Evaluating Two Approaches to Case Management: Implementation, Participation Patterns, Costs, and Three-Year Impacts of the Columbus Welfare-to-Work Program. Analysis Issues


As discussed in prior chapters, both programs aimed to increase welfare recipients' skills levels before they looked for work. Employment gains and welfare reductions in programs such as these may be delayed while recipients participate in education and training activities. After an initial period of investment in skills-building, integrated and traditional group members may make up for forgone earnings by obtaining more jobs or higher-paying jobs than control group members.

The evaluation designers expected that the programs would affect employment and welfare receipt to different degrees. Specifically, they hypothesized that the integrated program would be more effective than the traditional program in increasing employment and in decreasing welfare receipt.

The hypothesis that the integrated program would produce larger employment and earnings gains was based primarily on two expectations. First, as discussed in Chapter 3, the integrated approach was expected to engage more people in the program than the traditional approach, and it did. It was expected that exposing more people to the program's messages and services, would, in turn, result in larger effects on employment and earnings. Second, as discussed in Chapter 2, the integrated program was expected to more effectively deliver program services and monitor welfare recipients' situations than the traditional program, which could lead to larger employment and earnings effects. In fact, the implementation data suggested some differences between the programs: namely, integrated case managers provided more personalized attention than did traditional case managers and more closely monitored participation in program activities.

The hypothesis that the integrated program would produce larger decreases in welfare receipt and payments than the traditional program was predicated on two expectations. First, if the integrated program increased employment and earnings more than the traditional program (as discussed above), that, in turn, likely would result in larger welfare reductions. Second, it was expected that the integrated structure would engender more effective eligibility case management than the traditional structure by giving case managers more knowledge about the client more quickly, and allowing them to close ineligible cases more quickly. For example, the closer contact between integrated case managers and recipients might allow integrated staff to learn about eligibility changes that traditional staff might not. Also, if a sample member became employed, an integrated case manager might find out about this change more quickly because the integrated staff see their clients more frequently. Once they had this knowledge, integrated staff would also be able to respond more quickly because they could reduce a grant amount or close a grant themselves, rather than having to ask another staff member do so.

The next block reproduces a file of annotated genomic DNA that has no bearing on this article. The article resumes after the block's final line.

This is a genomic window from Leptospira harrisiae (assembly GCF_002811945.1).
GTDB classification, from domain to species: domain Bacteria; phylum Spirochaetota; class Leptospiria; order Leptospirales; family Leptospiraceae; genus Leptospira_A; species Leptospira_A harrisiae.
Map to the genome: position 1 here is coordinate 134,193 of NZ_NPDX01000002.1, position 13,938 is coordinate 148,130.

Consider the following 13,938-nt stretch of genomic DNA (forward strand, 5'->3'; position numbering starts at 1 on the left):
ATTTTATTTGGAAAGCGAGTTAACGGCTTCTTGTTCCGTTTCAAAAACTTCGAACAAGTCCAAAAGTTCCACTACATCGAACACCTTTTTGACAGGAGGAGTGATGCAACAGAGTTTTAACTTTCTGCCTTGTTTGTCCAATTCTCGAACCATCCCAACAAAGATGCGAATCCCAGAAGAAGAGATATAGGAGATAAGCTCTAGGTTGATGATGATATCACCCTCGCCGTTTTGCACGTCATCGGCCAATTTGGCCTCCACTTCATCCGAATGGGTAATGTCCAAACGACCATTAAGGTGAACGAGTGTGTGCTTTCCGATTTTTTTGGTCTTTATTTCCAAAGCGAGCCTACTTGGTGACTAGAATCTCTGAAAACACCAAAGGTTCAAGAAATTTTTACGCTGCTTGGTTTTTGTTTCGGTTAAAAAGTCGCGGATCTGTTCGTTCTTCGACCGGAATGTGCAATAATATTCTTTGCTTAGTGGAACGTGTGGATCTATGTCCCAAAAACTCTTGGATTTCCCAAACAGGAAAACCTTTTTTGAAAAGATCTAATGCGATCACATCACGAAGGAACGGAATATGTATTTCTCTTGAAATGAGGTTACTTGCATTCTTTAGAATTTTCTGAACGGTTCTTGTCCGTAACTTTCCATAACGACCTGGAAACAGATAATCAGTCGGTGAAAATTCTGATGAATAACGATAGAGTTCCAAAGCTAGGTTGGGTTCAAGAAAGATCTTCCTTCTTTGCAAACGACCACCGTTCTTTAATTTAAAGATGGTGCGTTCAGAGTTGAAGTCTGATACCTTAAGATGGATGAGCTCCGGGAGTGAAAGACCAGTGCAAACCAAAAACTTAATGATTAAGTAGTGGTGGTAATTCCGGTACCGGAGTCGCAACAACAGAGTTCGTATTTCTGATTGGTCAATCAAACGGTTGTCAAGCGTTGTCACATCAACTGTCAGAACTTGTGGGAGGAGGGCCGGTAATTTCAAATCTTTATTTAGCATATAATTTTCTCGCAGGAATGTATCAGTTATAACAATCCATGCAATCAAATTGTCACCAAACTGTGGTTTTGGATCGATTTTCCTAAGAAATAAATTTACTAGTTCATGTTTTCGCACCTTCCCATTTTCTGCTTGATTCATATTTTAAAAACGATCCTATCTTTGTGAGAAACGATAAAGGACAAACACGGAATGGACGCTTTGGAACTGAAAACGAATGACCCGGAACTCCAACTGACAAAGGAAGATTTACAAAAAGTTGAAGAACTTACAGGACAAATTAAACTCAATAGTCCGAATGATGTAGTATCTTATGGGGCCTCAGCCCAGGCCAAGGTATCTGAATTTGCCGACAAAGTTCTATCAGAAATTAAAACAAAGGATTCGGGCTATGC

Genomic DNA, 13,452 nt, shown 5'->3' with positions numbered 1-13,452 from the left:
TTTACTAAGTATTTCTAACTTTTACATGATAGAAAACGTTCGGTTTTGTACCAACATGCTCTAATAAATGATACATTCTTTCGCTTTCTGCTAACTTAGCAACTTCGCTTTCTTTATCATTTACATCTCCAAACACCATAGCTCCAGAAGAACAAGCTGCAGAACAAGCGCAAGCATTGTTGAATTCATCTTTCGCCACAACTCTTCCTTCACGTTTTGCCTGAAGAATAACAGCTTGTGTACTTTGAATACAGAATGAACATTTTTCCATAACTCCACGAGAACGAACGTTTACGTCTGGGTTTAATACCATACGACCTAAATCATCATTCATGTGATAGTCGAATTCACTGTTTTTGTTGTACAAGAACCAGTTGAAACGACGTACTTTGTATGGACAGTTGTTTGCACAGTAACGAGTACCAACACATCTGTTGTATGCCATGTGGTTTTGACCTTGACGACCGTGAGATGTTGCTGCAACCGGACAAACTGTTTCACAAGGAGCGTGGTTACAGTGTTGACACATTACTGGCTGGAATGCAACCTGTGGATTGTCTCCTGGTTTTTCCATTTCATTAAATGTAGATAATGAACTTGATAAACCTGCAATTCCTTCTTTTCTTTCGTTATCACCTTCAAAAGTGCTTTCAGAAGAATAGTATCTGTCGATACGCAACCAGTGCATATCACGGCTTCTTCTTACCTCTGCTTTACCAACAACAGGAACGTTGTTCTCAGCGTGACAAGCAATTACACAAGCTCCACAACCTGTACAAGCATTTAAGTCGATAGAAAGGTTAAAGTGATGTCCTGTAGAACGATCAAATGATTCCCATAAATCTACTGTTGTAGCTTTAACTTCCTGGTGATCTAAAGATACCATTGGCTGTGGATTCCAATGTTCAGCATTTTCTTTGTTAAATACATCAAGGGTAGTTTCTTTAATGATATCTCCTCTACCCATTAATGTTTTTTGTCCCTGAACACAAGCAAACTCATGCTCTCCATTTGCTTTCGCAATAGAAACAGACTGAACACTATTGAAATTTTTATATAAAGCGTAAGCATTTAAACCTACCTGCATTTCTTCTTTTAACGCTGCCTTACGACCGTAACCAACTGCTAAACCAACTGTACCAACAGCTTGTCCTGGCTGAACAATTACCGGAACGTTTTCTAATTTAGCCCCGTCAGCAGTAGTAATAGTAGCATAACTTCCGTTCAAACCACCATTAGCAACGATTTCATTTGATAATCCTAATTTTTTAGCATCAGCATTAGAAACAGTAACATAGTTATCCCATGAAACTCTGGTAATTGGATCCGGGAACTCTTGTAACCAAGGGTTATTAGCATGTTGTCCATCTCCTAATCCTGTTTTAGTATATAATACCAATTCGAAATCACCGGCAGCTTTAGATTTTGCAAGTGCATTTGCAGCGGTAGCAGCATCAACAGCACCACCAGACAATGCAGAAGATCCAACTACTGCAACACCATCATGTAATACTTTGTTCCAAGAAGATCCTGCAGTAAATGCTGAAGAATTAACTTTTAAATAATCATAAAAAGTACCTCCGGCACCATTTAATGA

As Chapter 1 described, random assignment in Columbus occurred at the point of referral to the JOBS program. The impacts presented in this chapter, therefore, reflect the effects not only of the program services and mandates but also of the referral to the program and any related follow-up, such as sanctioning for orientation nonattendance. Telling someone she must participate in a welfare-to-work program could affect her labor market and welfare behavior in at least two ways: She could be motivated to quickly find a job and leave welfare to avoid the program mandate or, alternatively, to delay employment to gain access to the services offered by the program. Because random assignment occurred only at the point of referral to the program, it is impossible to isolate the effects of either the referral to the program or the program services and mandates.(4) The impacts presented in this chapter, therefore, represent estimates of the combined or average effect of the program services and mandates and the referral to the program.

As mentioned in Chapter 3, some people in the integrated and traditional groups never attended JOBS orientation and thus had no chance to attend program activities. The outcomes for these sample members are averaged together with the impacts for orientation attendees. This may "dilute" the estimate of the effects of the welfare-to-work program services and mandates, especially for the traditional program in which even fewer people attended orientation.